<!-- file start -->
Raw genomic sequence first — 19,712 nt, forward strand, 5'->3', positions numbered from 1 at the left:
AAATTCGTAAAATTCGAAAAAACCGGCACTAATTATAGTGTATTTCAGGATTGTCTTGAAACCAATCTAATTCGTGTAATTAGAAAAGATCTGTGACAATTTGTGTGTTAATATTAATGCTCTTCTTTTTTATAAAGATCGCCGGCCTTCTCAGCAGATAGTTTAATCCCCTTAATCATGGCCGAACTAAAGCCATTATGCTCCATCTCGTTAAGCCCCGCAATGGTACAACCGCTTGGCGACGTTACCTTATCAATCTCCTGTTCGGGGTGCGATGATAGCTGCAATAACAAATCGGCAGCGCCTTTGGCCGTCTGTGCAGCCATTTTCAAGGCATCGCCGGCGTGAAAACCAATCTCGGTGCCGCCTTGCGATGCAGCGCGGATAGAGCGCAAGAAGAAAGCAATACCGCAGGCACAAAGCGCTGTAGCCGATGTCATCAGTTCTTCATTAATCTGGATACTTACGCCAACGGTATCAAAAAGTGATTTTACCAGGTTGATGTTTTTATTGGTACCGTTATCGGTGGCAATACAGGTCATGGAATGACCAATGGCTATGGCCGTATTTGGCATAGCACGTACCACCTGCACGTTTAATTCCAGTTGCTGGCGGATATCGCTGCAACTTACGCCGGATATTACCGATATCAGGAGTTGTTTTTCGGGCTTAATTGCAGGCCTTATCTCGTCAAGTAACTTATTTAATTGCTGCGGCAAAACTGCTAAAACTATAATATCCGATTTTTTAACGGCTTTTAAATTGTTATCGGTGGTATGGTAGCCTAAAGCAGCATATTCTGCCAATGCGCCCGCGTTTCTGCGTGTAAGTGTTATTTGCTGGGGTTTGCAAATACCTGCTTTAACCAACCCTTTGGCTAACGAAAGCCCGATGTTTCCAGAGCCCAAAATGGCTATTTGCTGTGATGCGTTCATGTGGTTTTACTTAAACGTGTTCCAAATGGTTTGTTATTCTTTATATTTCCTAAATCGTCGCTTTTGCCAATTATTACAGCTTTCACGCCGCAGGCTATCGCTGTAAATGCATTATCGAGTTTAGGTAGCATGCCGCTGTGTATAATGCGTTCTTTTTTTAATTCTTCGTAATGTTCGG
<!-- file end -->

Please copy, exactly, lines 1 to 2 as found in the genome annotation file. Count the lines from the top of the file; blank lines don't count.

Raw genomic sequence first — 19,712 nt, forward strand, 5'->3', positions numbered from 1 at the left:
AAATTCGTAAAATTCGAAAAAACCGGCACTAATTATAGTGTATTTCAGGATTGTCTTGAAACCAATCTAATTCGTGTAATTAGAAAAGATCTGTGACAATTTGTGTGTTAATATTAATGCTCTTCTTTTTTATAAAGATCGCCGGCCTTCTCAGCAGATAGTTTAATCCCCTTAATCATGGCCGAACTAAAGCCATTATGCTCCATCTCGTTAAGCCCCGCAATGGTACAACCGCTTGGCGACGTTACCTTATCAATCTCCTGTTCGGGGTGCGATGATAGCTGCAATAACAAATCGGCAGCGCCTTTGGCCGTCTGTGCAGCCATTTTCAAGGCATCGCCGGCGTGAAAACCAATCTCGGTGCCGCCTTGCGATGCAGCGCGGATAGAGCGCAAGAAGAAAGCAATACCGCAGGCACAAAGCGCTGTAGCCGATGTCATCAGTTCTTCATTAATCTGGATACTTACGCCAACGGTATCAAAAAGTGATTTTACCAGGTTGATGTTTTTATTGGTACCGTTATCGGTGGCAATACAGGTCATGGAATGACCAATGGCTATGGCCGTATTTGGCATAGCACGTACCACCTGCACGTTTAATTCCAGTTGCTGGCGGATATCGCTGCAACTTACGCCGGATATTACCGATATCAGGAGTTGTTTTTCGGGCTTAATTGCAGGCCTTATCTCGTCAAGTAACTTATTTAATTGCTGCGGCAAAACTGCTAAAACTATAATATCCGATTTTTTAACGGCTTTTAAATTGTTATCGGTGGTATGGTAGCCTAAAGCAGCATATTCTGCCAATGCGCCCGCGTTTCTGCGTGTAAGTGTTATTTGCTGGGGTTTGCAAATACCTGCTTTAACCAACCCTTTGGCTAACGAAAGCCCGATGTTTCCAGAGCCCAAAATGGCTATTTGCTGTGATGCGTTCATGTGGTTTTACTTAAACGTGTTCCAAATGGTTTGTTATTCTTTATATTTCCTAAATCGTCGCTTTTGCCAATTATTACAGCTTTCACGCCGCAGGCTATCGCTGTAAATGCATTATCGAGTTTAGGTAGCATGCCGCTGTGTATAATGCGTTCTTTTTTTAATTCTTCGTAATGTTCGG